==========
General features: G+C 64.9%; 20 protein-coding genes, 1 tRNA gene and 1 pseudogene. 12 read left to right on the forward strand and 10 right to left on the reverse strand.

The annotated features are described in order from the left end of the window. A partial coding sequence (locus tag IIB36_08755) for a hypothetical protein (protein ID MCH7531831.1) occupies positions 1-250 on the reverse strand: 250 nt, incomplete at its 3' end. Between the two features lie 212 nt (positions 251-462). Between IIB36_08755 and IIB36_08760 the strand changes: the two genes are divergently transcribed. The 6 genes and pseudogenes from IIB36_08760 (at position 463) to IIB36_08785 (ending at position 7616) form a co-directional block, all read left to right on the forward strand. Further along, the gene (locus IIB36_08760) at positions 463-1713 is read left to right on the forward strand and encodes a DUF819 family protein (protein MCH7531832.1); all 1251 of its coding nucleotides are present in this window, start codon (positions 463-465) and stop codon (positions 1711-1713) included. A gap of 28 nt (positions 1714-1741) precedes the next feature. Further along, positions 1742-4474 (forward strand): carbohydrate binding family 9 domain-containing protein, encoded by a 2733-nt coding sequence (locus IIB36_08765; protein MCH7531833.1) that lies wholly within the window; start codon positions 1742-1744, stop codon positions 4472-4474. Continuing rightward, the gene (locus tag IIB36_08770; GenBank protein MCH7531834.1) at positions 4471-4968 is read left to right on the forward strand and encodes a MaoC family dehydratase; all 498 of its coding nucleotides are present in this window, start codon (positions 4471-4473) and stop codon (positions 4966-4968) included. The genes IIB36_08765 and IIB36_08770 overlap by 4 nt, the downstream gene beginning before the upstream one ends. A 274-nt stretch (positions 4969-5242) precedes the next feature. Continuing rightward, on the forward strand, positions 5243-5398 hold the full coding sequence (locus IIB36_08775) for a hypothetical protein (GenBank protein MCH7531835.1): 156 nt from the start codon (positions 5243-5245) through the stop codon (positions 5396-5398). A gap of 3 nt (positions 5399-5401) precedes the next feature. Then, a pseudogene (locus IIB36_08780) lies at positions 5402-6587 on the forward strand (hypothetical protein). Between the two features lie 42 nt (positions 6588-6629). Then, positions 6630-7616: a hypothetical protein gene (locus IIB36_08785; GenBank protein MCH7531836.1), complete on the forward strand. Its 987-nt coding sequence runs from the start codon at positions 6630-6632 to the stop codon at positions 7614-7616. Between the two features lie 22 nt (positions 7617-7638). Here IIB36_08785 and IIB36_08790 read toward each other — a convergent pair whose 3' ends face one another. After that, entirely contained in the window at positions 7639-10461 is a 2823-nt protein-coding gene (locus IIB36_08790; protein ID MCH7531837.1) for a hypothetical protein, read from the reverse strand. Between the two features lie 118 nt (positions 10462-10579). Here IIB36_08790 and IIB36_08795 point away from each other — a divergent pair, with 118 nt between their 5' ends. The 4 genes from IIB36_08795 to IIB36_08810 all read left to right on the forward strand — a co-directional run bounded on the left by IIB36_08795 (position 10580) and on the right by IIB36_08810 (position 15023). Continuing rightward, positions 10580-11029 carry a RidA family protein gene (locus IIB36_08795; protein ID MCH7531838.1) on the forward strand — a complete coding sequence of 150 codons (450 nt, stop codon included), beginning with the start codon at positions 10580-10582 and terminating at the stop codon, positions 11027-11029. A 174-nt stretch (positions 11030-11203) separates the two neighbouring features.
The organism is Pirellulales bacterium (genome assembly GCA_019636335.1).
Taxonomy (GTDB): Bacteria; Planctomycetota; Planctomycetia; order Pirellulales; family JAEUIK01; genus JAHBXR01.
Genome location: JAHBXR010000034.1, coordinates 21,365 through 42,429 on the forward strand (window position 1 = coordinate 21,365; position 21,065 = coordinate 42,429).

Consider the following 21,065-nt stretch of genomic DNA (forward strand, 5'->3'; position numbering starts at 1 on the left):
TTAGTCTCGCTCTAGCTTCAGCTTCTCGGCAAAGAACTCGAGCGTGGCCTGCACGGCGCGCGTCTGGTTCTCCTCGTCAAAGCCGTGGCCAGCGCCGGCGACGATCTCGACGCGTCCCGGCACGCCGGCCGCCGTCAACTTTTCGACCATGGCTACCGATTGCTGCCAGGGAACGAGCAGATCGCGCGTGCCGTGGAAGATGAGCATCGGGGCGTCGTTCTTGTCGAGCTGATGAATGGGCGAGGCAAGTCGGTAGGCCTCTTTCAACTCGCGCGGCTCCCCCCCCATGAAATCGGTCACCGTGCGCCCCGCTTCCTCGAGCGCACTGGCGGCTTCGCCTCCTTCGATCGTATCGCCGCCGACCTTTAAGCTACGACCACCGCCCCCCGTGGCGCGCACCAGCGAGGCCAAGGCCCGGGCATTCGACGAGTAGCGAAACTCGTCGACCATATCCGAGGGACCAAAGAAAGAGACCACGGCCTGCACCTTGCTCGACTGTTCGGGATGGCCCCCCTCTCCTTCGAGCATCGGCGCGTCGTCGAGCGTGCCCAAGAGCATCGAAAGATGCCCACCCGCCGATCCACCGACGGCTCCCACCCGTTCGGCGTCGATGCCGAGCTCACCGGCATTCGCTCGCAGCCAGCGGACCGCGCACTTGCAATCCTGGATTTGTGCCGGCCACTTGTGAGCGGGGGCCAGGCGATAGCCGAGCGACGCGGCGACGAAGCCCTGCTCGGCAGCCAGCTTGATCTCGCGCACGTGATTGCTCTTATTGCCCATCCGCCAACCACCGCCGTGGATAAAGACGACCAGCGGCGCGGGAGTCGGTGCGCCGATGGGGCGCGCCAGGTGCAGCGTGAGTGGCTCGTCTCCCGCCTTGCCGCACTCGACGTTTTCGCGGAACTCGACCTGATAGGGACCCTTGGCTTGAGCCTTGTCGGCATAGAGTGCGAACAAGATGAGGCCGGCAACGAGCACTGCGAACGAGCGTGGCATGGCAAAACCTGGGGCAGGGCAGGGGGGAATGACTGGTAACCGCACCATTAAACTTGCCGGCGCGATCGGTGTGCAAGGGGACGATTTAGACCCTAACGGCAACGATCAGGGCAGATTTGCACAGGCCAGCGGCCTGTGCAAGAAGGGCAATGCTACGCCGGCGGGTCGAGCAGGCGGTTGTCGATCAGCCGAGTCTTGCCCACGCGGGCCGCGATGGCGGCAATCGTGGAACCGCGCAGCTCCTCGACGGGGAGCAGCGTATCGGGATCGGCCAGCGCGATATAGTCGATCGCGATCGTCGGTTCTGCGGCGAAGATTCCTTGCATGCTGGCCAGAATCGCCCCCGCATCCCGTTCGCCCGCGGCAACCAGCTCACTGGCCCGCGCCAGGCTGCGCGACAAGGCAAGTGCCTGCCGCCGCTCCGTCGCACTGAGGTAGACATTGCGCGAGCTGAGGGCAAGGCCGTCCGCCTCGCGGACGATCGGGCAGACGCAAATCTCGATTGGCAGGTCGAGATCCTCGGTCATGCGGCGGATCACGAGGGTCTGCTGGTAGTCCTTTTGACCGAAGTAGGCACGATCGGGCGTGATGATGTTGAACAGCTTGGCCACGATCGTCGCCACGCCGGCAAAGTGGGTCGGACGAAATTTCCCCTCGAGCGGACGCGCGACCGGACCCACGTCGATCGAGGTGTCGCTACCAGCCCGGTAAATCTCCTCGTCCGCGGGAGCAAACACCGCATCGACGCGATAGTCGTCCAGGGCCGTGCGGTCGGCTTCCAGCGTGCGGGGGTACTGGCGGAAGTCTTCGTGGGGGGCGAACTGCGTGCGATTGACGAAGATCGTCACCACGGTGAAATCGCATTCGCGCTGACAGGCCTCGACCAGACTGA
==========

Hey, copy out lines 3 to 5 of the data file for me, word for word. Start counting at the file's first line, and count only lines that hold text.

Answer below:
The organism is Pirellulales bacterium (genome assembly GCA_019636335.1).
Taxonomy (GTDB): Bacteria; Planctomycetota; Planctomycetia; order Pirellulales; family JAEUIK01; genus JAHBXR01.
Genome location: JAHBXR010000034.1, coordinates 21,365 through 42,429 on the forward strand (window position 1 = coordinate 21,365; position 21,065 = coordinate 42,429).